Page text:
1. The same solution found for the monochromatic case, i.e. θ+ϕ=0 mod 2π, is still valid if the condition below holds:
As the matrix norm in Eq. (6
) is precisely half the DGD value τ
B. L. Heffner, “Automated measurement of polarization mode dispersion using Jones Matrix Eigenanalysis”. IEEE Photon. Technol. Lett.
4, 1066–1069 (1992). [CrossRef]
], the condition can be restated as τ
In our experiment we used the optical frequency domain to separate the reference signals from the signal channel. The experimental set-up is presented in Fig. 1
. References and signal were separated by 0.8 nm and launched into the fiber (8.5 km long, 0.54 ps PMD) via a WDM with 3.1 dB insertion loss. A four-plate piezoelectric polarization controller, followed by a second controller, performed the rotations R
, with axes aligned according to the previous description. Control signals were launched from Bob’ side, counter propagating the quantum channel, thus limiting the interference of the side channels to the Rayleigh scattered light. A second filter was used to further reduce the crosstalk to below the dark count level of the single photon counting module in channel 2. At Alice’s side of the link, after passing through all polarization controllers, the control channels were dropped through port 3 of an optical circulator and separated by a second WDM. Channels 1 and 3 were detected (photodiodes D1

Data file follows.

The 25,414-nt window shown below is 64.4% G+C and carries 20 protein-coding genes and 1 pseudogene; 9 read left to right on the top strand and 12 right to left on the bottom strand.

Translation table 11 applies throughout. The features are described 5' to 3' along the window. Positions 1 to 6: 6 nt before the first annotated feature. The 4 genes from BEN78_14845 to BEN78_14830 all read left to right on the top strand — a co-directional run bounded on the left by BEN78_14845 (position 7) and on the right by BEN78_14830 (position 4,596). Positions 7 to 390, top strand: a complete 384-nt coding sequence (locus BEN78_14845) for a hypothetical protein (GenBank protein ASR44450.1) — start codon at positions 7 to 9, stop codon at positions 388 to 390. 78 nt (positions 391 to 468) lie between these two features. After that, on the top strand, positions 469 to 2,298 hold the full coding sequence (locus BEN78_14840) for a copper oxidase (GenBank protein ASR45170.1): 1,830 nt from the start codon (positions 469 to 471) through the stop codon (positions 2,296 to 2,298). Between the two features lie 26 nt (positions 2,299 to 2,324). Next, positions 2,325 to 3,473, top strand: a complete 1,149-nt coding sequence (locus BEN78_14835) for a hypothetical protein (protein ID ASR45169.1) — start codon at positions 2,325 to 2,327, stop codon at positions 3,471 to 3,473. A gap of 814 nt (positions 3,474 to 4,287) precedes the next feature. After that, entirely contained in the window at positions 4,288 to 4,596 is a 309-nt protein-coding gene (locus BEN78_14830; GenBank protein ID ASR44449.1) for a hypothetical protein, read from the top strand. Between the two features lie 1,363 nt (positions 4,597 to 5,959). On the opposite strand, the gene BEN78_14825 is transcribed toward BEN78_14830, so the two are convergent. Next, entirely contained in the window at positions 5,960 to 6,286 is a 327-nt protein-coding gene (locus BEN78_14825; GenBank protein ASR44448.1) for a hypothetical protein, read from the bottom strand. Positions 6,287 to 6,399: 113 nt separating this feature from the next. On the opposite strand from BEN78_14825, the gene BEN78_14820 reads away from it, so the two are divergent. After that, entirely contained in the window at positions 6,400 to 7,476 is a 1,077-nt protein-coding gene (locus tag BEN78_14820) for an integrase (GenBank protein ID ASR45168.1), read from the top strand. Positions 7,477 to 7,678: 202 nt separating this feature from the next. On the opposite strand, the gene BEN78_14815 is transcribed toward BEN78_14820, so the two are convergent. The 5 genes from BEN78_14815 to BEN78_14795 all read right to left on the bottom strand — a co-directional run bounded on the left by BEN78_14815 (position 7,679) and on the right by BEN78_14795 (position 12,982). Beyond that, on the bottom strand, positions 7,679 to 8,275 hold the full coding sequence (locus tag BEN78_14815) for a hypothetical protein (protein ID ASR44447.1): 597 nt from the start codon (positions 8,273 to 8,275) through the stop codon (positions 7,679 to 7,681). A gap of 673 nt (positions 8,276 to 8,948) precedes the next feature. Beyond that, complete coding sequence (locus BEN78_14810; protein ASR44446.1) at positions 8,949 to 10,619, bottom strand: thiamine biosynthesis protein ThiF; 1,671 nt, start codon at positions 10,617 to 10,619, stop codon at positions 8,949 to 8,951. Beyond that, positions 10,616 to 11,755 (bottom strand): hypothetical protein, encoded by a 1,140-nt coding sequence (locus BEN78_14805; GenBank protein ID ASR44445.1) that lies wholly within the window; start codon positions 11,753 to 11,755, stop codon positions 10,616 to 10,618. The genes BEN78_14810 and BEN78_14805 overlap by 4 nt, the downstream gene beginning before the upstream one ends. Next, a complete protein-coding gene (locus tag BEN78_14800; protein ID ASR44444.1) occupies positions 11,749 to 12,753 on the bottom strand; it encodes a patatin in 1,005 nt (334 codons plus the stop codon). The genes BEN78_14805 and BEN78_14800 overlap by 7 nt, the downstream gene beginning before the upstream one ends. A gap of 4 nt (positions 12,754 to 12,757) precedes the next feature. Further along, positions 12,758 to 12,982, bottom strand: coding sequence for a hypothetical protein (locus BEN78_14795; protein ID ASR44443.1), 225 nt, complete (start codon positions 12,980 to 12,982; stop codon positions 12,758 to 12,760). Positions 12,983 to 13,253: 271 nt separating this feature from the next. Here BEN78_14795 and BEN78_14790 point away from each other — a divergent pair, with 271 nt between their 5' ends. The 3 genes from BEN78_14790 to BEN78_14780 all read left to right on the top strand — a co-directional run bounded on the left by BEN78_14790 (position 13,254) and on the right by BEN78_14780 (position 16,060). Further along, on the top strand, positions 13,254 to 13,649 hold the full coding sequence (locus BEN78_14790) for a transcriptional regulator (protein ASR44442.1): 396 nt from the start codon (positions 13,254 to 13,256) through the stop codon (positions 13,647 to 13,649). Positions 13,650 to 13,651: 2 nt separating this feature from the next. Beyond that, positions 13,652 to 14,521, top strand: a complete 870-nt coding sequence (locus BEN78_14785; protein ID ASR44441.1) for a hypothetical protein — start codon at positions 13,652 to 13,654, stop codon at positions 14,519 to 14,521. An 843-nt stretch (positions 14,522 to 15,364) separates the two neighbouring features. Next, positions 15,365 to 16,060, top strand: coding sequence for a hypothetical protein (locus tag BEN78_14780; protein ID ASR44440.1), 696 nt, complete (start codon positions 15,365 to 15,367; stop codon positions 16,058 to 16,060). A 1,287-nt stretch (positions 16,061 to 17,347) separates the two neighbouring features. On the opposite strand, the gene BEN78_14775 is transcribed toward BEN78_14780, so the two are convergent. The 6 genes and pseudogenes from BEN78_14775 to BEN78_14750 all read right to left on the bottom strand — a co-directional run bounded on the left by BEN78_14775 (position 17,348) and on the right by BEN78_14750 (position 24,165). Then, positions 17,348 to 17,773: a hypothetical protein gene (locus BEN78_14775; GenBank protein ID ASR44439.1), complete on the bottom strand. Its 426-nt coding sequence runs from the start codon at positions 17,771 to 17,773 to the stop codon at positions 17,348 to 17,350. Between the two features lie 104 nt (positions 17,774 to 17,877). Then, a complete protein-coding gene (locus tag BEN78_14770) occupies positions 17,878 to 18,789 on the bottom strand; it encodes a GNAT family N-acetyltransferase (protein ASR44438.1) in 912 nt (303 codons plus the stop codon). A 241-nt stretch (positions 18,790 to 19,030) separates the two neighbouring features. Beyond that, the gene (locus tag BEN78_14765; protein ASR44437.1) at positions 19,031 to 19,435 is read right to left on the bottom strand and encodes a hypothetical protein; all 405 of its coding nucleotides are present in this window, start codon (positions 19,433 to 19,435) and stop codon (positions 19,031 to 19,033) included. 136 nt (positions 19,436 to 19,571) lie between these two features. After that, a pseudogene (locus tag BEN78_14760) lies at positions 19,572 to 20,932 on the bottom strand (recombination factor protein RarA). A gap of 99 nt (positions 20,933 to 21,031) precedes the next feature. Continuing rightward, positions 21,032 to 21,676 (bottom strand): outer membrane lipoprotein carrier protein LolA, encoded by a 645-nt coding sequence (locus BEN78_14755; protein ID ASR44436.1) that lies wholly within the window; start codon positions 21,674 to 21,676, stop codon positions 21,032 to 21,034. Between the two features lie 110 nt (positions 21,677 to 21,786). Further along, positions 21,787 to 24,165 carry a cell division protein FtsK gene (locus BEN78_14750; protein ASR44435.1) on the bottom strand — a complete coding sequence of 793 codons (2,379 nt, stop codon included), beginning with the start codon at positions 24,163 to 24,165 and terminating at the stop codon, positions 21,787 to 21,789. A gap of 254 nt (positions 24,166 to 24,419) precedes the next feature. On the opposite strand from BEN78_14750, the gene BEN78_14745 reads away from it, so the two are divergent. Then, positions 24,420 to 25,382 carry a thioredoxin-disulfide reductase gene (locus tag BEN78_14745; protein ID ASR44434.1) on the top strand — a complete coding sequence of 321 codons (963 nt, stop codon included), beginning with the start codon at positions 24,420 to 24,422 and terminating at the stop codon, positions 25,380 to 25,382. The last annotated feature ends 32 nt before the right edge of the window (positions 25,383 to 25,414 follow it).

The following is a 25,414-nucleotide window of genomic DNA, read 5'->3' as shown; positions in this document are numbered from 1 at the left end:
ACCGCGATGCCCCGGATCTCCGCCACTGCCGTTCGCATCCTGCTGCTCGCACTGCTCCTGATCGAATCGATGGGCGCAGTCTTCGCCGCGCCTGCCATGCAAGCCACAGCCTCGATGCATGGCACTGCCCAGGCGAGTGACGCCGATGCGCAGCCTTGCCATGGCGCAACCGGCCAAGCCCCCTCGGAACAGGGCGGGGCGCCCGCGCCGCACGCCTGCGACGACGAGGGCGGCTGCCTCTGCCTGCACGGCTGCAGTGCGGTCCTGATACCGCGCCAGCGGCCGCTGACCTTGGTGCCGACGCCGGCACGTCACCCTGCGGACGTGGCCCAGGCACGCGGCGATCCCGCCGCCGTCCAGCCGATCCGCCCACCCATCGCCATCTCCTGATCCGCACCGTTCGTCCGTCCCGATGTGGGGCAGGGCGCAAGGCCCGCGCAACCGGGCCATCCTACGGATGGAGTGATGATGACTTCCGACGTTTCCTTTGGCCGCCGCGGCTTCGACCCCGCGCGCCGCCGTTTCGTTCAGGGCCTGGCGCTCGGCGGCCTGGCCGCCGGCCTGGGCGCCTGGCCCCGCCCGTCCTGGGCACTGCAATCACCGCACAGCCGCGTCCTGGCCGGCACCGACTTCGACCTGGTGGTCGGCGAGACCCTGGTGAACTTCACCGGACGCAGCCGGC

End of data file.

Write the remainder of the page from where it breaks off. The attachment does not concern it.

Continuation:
) after passing through the corresponding linear polarizers (P1
) with polarization controllers adjusting the axes of R
with respect to the polarizers P1
such that once the polarization is adjusted in channel 1 it is invariant to rotations performed by R
. Efficient control was obtained with received powers as low as -20 dBm in the control channels. At Alice’s side, the quantum channel was launched after a polarization controller and a variable attenuator, so that polarization measurements could be made either with classical light or in single photon regime, by placing a polarimeter at Bob’s end or a polarization controller followed by a linear polarizer and a gated photon counter. The rejection ratio of the polarizers was better than 40 dB. Photon counting measurements were made with 0.2 photons per 2.5 ns gate pulse at 100 kHz rate.
Fig. 1. Experimental set-up: PC: Manual polarization controllers, R: Electrically driven polarization controllers, P: Polarizers, F: Filter, D: Classical photodetectors, C: Single photon counting module, LD: Laser diodes, A: Attenuator, Pol: Polarimeter.